EAST Sussex Fire Authority and West Sussex County Council have jointly announced that they will not be proceeding with a full merger of the two Fire and Rescue Services in April 2013.
But merger remains the desired way forward if government funding and financial issues can be resolved.
The two authorities have also pledged to continue working more closely together to deliver savings and efficiencies, whilst seeking to build a more resilient service across Sussex and Brighton and Hove.
Both authorities have also made clear that their work on creating a new joint control room is still going ahead, with the desired location being along the A23 corridor or at a mutually convenient location.
The two authorities had originally announced plans to examine future options for closer collaboration, up to and including a full merger, back in December 2010.
After the initial business case concluded that merger was the best option to protect community fire and rescue services from the expected impacts of government grant reductions and improve operational resilience, a twelve-week public consultation then took place between July 14 and October 6 last year.
While the proposed merger was strongly supported by those who took part in the consultation, the decision not to proceed with a merger in 2013 is because of new government proposals to change the system of grant funding for all local authorities and the uncertainties this would cause on the financial planning for a newly merged Fire Authority for Sussex.
Councillor John Livings, Chairman of East Sussex Fire Authority, said: “Regrettably, and due to circumstances beyond our control, both East Sussex Fire Authority (ESFA) and West Sussex County Council (WSCC) have agreed it is not possible at this time to proceed to merger in 2013.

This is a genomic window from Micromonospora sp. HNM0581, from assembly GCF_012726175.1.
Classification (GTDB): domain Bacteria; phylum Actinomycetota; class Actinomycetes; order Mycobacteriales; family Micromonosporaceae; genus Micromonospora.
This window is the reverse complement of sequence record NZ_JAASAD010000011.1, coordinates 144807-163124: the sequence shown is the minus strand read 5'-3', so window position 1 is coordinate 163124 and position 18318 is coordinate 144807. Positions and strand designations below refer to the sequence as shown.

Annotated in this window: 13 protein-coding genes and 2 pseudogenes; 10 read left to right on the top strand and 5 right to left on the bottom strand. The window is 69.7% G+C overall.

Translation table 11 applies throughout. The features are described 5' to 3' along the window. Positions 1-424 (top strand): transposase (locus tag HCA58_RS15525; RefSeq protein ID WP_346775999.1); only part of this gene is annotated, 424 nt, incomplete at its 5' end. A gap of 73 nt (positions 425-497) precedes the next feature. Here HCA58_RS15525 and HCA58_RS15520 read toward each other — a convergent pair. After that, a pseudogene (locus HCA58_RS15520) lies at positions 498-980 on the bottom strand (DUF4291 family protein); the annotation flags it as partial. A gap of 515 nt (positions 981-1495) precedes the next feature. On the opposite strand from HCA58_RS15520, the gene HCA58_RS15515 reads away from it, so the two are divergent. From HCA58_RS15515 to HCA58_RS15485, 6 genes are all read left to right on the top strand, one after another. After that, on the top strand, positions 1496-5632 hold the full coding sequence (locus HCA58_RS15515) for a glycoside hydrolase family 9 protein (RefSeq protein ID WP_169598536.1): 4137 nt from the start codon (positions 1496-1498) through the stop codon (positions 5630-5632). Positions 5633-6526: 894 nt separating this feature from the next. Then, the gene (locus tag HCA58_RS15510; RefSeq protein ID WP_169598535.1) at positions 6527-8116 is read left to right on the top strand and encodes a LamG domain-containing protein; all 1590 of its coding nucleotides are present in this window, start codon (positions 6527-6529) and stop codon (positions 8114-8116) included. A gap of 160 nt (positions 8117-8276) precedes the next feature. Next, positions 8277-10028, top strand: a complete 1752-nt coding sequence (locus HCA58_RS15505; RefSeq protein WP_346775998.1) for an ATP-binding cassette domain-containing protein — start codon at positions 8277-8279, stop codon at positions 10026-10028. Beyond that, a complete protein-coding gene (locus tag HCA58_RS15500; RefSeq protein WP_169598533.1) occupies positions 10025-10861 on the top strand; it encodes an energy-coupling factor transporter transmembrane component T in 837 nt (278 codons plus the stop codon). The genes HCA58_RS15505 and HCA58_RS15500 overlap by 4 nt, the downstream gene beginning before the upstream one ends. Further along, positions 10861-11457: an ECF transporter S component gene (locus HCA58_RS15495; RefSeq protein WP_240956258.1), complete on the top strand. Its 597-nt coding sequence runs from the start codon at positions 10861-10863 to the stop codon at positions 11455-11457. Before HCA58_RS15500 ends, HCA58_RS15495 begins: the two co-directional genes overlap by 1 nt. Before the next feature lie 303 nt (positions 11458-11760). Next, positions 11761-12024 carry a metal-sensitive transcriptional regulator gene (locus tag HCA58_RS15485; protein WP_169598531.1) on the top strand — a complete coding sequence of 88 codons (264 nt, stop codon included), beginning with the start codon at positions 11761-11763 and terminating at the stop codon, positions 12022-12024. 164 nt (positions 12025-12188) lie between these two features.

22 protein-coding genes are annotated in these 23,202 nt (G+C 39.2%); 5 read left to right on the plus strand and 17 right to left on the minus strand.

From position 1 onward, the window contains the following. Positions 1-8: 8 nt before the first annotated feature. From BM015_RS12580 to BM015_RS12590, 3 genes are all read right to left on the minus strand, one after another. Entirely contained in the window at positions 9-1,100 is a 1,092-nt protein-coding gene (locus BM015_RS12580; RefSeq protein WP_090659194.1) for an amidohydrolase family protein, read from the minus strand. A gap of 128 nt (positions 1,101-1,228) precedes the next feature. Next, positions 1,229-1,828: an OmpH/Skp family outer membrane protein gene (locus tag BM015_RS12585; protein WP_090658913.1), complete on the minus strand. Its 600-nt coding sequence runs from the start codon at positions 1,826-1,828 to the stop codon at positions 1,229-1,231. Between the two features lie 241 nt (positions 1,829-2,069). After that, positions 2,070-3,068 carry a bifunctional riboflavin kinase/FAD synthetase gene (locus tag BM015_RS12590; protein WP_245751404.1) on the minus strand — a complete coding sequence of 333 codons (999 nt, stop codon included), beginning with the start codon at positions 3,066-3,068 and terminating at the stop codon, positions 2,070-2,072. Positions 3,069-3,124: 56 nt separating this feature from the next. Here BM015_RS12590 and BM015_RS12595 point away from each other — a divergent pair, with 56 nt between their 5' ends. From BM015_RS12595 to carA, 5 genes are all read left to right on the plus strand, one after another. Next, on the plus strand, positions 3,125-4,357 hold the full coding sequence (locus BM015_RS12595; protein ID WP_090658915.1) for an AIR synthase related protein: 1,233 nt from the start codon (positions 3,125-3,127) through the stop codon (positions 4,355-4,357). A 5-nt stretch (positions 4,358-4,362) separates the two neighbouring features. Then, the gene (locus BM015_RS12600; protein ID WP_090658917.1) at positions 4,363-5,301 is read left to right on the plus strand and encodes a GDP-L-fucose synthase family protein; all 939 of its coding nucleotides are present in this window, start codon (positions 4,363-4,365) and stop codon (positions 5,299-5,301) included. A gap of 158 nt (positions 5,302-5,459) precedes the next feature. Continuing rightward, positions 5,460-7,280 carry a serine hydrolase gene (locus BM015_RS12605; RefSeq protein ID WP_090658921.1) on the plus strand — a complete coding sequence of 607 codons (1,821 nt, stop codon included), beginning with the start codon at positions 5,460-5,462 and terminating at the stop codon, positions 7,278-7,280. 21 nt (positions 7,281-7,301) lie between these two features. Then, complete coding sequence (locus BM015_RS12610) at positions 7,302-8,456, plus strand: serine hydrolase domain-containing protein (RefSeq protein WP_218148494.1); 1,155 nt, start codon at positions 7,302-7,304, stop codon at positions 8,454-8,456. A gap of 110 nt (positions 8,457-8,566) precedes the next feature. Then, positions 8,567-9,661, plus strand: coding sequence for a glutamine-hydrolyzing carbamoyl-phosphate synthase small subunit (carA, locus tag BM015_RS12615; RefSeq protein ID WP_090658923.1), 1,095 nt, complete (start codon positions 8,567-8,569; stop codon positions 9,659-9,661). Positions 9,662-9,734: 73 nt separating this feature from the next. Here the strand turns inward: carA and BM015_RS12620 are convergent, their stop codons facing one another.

“The government first announced its Local Government Resource Review (LGRR) in March 2011, several months after we had begun our work on looking at whether merger was possible. After completing its review the government now proposes to link all local authority funding to the amount of business rates raised locally, and it intends to bring a new Local Government Finance Bill before Parliament later in 2012.
“The proposals include the funding of all fire and rescue authorities, regardless of whether they are a combined fire authority or part of a county council and, with unfortunate timing, the funding changes are planned to take effect on April 1 2013 – exactly the same day as our proposed merger.”
Cllr Livings added: “Numerous people from across both Services have worked extremely hard and done their very best over the last year or so to try and enable a merger of the Services in April 2013. Whilst East Sussex Fire Authority believe a merged service would be the right thing to do, this has to be subject to having the necessary financial information available to enable the business case to be completed so that we can ensure any merger does not cause any unnecessary increase in costs to local taxpayers, and does not result in a less resilient operational and community safety service.
“Meanwhile, Cllr Pete Bradbury [West Sussex County Council’s Cabinet member for Public Protection] and I, on behalf of both Services, confirm our unequivocal commitment to protect our local communities at a price local council tax payers can afford to pay, within the limits of our available resources.”